2018 Paul Jaboulet Aine Cotes Du Rhone Parallele 45 Rouge
2018 Paul Jaboulet Aine Cotes Du Rhone Parallele 45 Rouge The 2018 is the signature pinot noir and the most complete representative of the complex Hirsch Vineyard. 2018 was a cold vintage on the coast, and the resulting wines are characterized by elegance, restraint and a profoundly old-world fruit character. 2010 marks the 30th year of farming on the extreme Sonoma Coast.
Perched on a ridge overlooking the Pacific at Fort Ross, Sonoma County, Hirsch Vineyards is the birth ground of great pinot noir on the Sonoma coast. David Hirsch founded the vineyard on the extreme Sonoma Coast to grow fruit and make site-specific wine. The pinot noir and chardonnay wines from Hirsch Winery give the passionate drinker an experience of the clash of opposites meeting in Nature and Life: the edge of the continent washed by the sea; the eviternal grinding of the North American and Pacific plates along the San Andreas Fault; the wet winters and dry summers caused by the ocean and desert climates;the dripping rainforest and parched pastures; the contact and intermingling of cultures: Native American, Mexican, Russian, European; the change in rural economy from logging and ranching to winegrowing. In the grapes and wines of Hirsch Vineyards and Winery you find a natural balance and consistency in the harmonious resolution of these opposites.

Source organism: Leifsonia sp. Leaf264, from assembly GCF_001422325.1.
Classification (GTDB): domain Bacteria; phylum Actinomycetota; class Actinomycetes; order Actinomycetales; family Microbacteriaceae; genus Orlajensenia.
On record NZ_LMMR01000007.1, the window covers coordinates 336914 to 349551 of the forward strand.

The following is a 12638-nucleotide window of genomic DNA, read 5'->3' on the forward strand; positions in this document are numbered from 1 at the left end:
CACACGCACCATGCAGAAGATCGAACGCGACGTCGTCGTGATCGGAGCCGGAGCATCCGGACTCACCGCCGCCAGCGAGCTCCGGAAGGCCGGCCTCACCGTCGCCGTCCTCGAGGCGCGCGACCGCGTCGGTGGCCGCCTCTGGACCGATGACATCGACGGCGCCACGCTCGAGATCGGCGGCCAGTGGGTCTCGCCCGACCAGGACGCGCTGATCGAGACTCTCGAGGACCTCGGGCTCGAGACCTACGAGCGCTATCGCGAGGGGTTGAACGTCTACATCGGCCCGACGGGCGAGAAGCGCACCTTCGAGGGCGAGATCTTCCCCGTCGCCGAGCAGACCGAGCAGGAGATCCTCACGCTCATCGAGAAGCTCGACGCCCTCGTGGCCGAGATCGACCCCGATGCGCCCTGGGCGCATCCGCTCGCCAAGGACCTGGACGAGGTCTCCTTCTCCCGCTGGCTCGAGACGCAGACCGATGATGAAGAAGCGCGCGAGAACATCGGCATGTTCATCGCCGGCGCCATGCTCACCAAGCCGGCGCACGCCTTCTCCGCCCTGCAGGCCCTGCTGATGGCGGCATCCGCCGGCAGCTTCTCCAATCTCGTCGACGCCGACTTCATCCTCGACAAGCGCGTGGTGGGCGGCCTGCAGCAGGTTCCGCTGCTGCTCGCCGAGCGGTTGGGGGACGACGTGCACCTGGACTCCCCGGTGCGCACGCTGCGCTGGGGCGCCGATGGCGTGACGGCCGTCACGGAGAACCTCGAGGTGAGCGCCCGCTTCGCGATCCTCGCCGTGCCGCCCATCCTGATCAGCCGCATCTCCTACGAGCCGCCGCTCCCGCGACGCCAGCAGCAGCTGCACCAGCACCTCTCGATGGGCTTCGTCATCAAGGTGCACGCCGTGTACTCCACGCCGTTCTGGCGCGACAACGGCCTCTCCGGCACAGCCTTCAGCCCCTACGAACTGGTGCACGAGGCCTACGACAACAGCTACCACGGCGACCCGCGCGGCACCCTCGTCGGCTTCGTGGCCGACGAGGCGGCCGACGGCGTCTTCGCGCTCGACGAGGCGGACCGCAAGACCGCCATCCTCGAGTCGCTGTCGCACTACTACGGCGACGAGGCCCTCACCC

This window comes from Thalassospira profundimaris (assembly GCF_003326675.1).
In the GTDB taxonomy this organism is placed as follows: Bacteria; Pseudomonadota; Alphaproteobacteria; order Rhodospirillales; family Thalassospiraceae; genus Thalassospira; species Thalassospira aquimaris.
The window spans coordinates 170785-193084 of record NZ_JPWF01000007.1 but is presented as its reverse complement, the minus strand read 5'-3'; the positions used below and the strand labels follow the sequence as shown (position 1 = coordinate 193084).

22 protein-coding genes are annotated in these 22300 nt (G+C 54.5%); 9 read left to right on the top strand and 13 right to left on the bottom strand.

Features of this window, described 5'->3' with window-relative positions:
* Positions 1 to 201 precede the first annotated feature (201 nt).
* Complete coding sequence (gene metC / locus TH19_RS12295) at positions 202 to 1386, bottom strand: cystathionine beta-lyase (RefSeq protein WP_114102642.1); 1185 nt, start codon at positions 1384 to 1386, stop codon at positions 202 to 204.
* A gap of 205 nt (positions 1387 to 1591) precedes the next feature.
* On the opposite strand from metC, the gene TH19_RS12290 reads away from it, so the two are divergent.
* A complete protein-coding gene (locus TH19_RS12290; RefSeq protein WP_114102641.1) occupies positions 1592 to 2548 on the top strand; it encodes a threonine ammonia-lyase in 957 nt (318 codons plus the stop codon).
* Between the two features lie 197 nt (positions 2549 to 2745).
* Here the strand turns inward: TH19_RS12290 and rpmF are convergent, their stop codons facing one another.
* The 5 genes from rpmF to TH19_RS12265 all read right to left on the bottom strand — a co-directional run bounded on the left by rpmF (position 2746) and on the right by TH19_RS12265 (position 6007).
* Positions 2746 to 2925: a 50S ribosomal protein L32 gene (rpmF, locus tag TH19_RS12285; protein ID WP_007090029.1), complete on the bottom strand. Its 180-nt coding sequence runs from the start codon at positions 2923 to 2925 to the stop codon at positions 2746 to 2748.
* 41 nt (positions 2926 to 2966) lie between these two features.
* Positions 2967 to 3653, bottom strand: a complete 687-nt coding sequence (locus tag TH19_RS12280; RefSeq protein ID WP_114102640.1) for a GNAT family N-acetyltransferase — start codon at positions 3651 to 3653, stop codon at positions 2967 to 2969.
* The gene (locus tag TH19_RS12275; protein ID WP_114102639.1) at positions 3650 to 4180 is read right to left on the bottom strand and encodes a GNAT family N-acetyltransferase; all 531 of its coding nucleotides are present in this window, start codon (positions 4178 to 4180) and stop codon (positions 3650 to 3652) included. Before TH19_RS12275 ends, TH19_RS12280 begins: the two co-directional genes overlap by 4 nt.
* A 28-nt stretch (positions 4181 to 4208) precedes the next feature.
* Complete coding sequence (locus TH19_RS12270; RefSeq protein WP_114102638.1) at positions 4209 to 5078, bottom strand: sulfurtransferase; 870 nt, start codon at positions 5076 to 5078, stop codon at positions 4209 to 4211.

This climatic chaos is coupled with a geology containing a highly varied mélange of sandstone-based soils and assorted rock placed at random across the rolling hills and ridges on which the vineyards are planted: an erratic climate working on highly variegated soils and exposures and slopes. The San Andreas Fault comes from vines at an elevation of 1,300—reaching a height with plenty of sun above the fog line.
Pinot Noir is the dominant red wine grape of Burgundy, now adopted (and extensively studied) in wine regions all over the world. The variety’s elusive charm has carried it to all manner of vineyards.
These extend from western Germany (as Spätburgunder) and northern Italy to Chile, South Africa, Australia, New Zealand and the USA. California, Oregon and New Zealand are arguably the greatest centers for the grape outside its home territory. However great Pinot Noir is made in all of these territories.
The essence of Pinot Noir wine is its aroma of red berries and cherry (fresh red cherries in lighter wines and stewed black cherries in weightier examples). Many of the more complex examples show hints of forest floor. Well-built Pinot Noirs, particularly from warmer harvests, suggest leather and violets, sometimes recalling Syrah.
There are two theories regarding the Pinot name. One is that it came about because their bunches are similar in shape to a pine cone (pinot in French).
It may derive, however, from a place name in France such as Pinos or Pignols from where cuttings were obtained. Pignols in the Auvergne, for example, has cultivated Pinot since the Middle Ages.
It was previously believed that Pinot Noir, Pinot Blanc, Pinot Gris, Pinot Meunier, Pinot Précoce (Frühburgunder) et al were members of a “Pinot Family” of distinct grape varieties. But DNA profiling has shown them to share the same genetic fingerprint. Thus, they should properly be considered as mutations or clones of a common variety.